A recent outbreak of HIV among people who inject drugs in Lawrence and Lowell, Massachusetts, has led to renewed concerns about transmission in this population. Antiretroviral pre-exposure prophylaxis (PrEP) has been proven effective in preventing HIV infection, and the Centers for Disease Control and Prevention (CDC) and now the US Preventive Services Task Force recommend providing PrEP to people who inject drugs.
But a new study led by School of Public Health researchers finds people who inject drugs have little knowledge of PrEP, with more than half of respondents saying they had never heard of it.
The study, published in AIDS Patient Care and STDs, also found that low knowledge in this population may reflect the degree to which PrEP marketing and outreach is directed at men who have sex with men.
“There just aren’t many public or private investments being made in getting accurate PrEP information to people who inject drugs, and very little research is focused on identifying ways to improve this knowledge gap and increase PrEP access and uptake,” says study lead author Angela Bazzi, assistant professor of community health sciences.
Bazzi and her colleagues conducted in-depth, semistructured interviews with HIV-uninfected people who inject drugs, recruited from local community-based organizations, including needle exchange programs and drop-in HIV testing centers, in Boston and Providence.
They found that only 12 of the 33 participants had ever heard of PrEP, and only one had taken PrEP before. Some of the participants who had heard about PrEP did not know that it was currently available, were not sure what it was, or confused it with post-exposure prophylaxis.
When the interviewers explained what PrEP was, and that it is effective in preventing HIV infection from both needle-sharing and sex, 3 participants said they were unlikely to ever use PrEP, 13 were undecided, 10 said they were likely to use PrEP in the future, and 7 said they were extremely likely.
Interest in using PrEP was highest among participants who perceived themselves to be at high sexual risk for acquiring HIV, particularly women, who were also more likely than men to tell interviewers and harm reduction providers about transactional sex. However, the researchers also noted many participants who did not consider themselves at high risk of HIV infection admitted to occasionally sharing needles when they were “in a bind.”
The researchers also conducted interviews with key informants, professionals with “on the ground” experience providing PrEP and other harm reduction services to people who inject drugs in both cities. These professionals also pointed to insufficient efforts and resources to make PrEP information and services available to people who inject drugs, and to make it clear that PrEP would protect people from HIV transmission both via sex and shared needles.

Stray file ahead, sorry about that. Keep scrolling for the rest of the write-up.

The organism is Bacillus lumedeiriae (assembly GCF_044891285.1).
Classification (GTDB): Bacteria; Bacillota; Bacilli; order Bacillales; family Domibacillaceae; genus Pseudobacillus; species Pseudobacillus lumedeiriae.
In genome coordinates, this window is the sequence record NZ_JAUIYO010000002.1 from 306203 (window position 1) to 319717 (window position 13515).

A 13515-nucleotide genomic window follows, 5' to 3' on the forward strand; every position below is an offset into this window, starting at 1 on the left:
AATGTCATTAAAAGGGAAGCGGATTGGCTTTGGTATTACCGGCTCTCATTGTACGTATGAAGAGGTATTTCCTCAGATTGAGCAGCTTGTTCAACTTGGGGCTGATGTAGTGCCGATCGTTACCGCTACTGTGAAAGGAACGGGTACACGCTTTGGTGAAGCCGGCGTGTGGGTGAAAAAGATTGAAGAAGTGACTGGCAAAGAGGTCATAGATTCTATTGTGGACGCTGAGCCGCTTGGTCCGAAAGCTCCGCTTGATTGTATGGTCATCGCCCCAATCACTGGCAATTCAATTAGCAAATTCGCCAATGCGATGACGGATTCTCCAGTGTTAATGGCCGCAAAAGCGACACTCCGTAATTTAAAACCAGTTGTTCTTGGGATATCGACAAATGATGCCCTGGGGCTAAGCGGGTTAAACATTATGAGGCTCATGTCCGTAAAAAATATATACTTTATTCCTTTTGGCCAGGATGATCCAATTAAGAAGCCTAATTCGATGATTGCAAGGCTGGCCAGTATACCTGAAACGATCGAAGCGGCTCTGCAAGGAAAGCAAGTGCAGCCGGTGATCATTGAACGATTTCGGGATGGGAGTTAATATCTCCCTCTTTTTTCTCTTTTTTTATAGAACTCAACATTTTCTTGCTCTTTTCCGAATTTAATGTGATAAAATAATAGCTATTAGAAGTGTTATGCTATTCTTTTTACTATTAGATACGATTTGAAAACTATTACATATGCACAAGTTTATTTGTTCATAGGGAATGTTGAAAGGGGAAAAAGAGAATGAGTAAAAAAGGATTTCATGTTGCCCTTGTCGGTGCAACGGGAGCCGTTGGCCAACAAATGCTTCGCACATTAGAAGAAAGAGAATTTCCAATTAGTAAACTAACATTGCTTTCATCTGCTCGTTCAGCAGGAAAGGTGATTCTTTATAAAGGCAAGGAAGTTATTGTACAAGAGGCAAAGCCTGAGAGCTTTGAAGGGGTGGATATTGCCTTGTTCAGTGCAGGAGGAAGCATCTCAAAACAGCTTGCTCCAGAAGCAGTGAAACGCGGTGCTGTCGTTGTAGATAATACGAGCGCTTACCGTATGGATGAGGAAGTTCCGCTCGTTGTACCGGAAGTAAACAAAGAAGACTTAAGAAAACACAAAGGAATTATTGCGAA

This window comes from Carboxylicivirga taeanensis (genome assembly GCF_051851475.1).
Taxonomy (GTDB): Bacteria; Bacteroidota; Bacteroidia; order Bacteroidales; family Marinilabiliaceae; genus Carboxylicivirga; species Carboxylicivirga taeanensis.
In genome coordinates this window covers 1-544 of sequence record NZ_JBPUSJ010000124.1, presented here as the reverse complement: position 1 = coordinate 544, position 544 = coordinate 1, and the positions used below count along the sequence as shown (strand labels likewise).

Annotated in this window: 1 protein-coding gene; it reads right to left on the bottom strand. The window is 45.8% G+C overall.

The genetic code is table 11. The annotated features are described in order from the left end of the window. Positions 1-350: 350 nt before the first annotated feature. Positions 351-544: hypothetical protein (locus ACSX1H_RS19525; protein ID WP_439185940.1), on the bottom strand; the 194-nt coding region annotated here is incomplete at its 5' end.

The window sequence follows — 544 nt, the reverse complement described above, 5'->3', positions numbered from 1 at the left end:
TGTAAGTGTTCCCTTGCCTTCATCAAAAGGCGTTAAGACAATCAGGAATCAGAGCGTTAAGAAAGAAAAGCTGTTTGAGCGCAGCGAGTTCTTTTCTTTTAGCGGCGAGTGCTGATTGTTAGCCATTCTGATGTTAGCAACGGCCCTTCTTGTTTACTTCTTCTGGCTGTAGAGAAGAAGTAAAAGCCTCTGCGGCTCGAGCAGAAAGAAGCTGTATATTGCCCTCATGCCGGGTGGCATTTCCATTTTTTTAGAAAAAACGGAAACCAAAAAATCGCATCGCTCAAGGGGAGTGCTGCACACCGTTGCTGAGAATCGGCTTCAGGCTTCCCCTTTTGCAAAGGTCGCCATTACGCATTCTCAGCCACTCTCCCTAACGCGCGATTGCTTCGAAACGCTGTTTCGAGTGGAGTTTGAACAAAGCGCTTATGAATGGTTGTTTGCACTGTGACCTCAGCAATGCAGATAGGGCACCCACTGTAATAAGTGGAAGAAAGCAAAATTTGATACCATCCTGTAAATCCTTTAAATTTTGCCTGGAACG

“Key informants pointed out that most PrEP marketing, research, and programmatic efforts locally and nationally have focused on men who have sex with men,” Bazzi says, “but people who inject drugs are a population with dual, often overlapping sexual and injection-related risks.”
The interviewees provided specific suggestions for getting the word out about PrEP in ways that would be more accessible and acceptable to people who inject drugs. Suggestions included more education, advertising, and outreach efforts specifically targeting people who inject drugs, including the difficult work of reaching straight-identified men who are engaging in sex with other men for money or drugs. The harm reduction service providers also noted the need for more time and resources to discuss HIV risk and PrEP during healthcare appointments that, at present, are often constrained to discussions about addiction and other more immediate issues.
“Having community input into the process of developing new awareness-raising efforts will be critical,” Bazzi says.
The study was co-authored by Dea Biancarelli, senior research assistant in the Department of Health Law, Policy & Management; Ellen Childs, research scientist in the Department of Health Law, Policy & Management; and Mari-Lynn Drainoni, associate professor of health law, policy & management. The other co-authors were Alberto Edeza and Peter Salhaney of Brown University and Matthew Mimiaga and Katie Biello of Brown University and the Fenway Institute.